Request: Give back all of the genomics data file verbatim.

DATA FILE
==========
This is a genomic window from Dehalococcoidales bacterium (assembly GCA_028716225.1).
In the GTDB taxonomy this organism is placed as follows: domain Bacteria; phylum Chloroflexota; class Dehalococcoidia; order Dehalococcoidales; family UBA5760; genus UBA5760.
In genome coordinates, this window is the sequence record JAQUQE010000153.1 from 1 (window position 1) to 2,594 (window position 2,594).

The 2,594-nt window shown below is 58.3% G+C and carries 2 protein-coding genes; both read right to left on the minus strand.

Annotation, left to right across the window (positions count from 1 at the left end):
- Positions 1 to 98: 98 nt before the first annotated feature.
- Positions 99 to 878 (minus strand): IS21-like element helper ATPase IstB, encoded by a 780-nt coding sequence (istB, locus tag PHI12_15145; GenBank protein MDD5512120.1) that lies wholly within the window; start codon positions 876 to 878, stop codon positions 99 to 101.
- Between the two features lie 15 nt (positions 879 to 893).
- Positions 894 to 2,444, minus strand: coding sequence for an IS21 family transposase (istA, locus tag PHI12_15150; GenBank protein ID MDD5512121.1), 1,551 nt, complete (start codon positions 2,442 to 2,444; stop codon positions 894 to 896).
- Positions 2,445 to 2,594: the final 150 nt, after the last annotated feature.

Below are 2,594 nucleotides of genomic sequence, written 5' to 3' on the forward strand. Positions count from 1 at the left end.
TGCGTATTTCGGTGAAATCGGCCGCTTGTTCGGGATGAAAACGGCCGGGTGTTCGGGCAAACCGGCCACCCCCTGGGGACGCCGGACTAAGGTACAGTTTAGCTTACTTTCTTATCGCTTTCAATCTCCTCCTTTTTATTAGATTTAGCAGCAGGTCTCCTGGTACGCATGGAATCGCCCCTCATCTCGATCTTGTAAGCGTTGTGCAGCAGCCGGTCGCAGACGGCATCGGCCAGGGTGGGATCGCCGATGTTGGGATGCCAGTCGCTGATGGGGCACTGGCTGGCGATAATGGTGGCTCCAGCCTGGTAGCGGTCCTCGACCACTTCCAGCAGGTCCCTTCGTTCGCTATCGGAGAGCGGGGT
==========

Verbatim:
This is a genomic window from Dehalococcoidales bacterium (assembly GCA_028716225.1).
In the GTDB taxonomy this organism is placed as follows: domain Bacteria; phylum Chloroflexota; class Dehalococcoidia; order Dehalococcoidales; family UBA5760; genus UBA5760.
In genome coordinates, this window is the sequence record JAQUQE010000153.1 from 1 (window position 1) to 2,594 (window position 2,594).

The 2,594-nt window shown below is 58.3% G+C and carries 2 protein-coding genes; both read right to left on the minus strand.

Annotation, left to right across the window (positions count from 1 at the left end):
- Positions 1 to 98: 98 nt before the first annotated feature.
- Positions 99 to 878 (minus strand): IS21-like element helper ATPase IstB, encoded by a 780-nt coding sequence (istB, locus tag PHI12_15145; GenBank protein MDD5512120.1) that lies wholly within the window; start codon positions 876 to 878, stop codon positions 99 to 101.
- Between the two features lie 15 nt (positions 879 to 893).
- Positions 894 to 2,444, minus strand: coding sequence for an IS21 family transposase (istA, locus tag PHI12_15150; GenBank protein ID MDD5512121.1), 1,551 nt, complete (start codon positions 2,442 to 2,444; stop codon positions 894 to 896).
- Positions 2,445 to 2,594: the final 150 nt, after the last annotated feature.

Below are 2,594 nucleotides of genomic sequence, written 5' to 3' on the forward strand. Positions count from 1 at the left end.
TGCGTATTTCGGTGAAATCGGCCGCTTGTTCGGGATGAAAACGGCCGGGTGTTCGGGCAAACCGGCCACCCCCTGGGGACGCCGGACTAAGGTACAGTTTAGCTTACTTTCTTATCGCTTTCAATCTCCTCCTTTTTATTAGATTTAGCAGCAGGTCTCCTGGTACGCATGGAATCGCCCCTCATCTCGATCTTGTAAGCGTTGTGCAGCAGCCGGTCGCAGACGGCATCGGCCAGGGTGGGATCGCCGATGTTGGGATGCCAGTCGCTGATGGGGCACTGGCTGGCGATAATGGTGGCTCCAGCCTGGTAGCGGTCCTCGACCACTTCCAGCAGGTCCCTTCGTTCGCTATCGGAGAGCGGGGT